Moscow - The absence of prominent foreign politicians from the February Sochi Winter Olympic Games does not have a major importance, Czech former president Vaclav Klaus said in an interview for the Russian paper Kommersant today.
Klaus said he was afraid that the Olympics had already become a part of political games, which was not right.
Klaus said there were people who were using the Olympics for putting pressure on Russia.
However, this is not a reason for any serious concern, he added.
Critics say Russia introduced several laws that markedly worsened the conditions under which NGOs and movements focusing on human rights work. In 2013, a Russian law banning homosexuality promotion among youths took effect.
Some Western politicians, including U.S. President Barack Obama, French President Francois Hollande and German President Joachim Gauck, will not visit the Sochi Olympics due to these issues.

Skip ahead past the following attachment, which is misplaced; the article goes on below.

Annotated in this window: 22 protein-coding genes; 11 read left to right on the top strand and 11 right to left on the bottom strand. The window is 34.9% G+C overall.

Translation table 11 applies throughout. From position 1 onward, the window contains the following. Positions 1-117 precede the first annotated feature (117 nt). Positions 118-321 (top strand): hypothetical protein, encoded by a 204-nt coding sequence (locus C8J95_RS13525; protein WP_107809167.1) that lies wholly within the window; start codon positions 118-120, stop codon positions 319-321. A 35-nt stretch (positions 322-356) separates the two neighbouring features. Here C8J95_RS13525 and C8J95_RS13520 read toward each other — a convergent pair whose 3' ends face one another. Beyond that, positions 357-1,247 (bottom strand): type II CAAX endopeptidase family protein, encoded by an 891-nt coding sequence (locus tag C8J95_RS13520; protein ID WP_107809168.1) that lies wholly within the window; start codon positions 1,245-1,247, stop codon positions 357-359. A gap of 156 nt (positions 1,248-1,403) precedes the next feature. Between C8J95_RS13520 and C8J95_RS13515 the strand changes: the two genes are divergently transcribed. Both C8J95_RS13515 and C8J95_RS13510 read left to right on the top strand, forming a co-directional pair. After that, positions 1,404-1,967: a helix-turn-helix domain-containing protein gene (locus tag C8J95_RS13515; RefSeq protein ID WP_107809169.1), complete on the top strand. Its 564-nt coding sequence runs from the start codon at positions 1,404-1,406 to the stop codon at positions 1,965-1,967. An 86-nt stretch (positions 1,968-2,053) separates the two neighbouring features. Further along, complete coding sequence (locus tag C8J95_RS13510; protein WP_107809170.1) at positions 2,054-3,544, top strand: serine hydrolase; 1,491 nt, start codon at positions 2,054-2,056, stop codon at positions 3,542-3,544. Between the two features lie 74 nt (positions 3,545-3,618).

On the other hand, Klaus's successor, President Milos Zeman, will go to Sochi.
"Why not? I was somewhat surprised because I am afraid that unlike me, who played basketball also on the international level in various countries of the world, Zeman has not paid a minute of his life to any sport," Klaus said.
"His going to Sochi has rather amused me," he added.
Klaus did not analyse in detail the Russian legislation some Westerners consider undemocratic and due to which the boycott was launched.
"I do not know how your law looks like, I will not comment on it. This is Russia's internal affair," Klaus told the paper.
"However, I distinguish between homosexualism and homosexuality. The former is an ideology, the latter a normal thing," Klaus said.
"I am against the ideology of homosexualism which I consider one of the -isms. Ideologies are dangerous in the present-day world," Klaus said.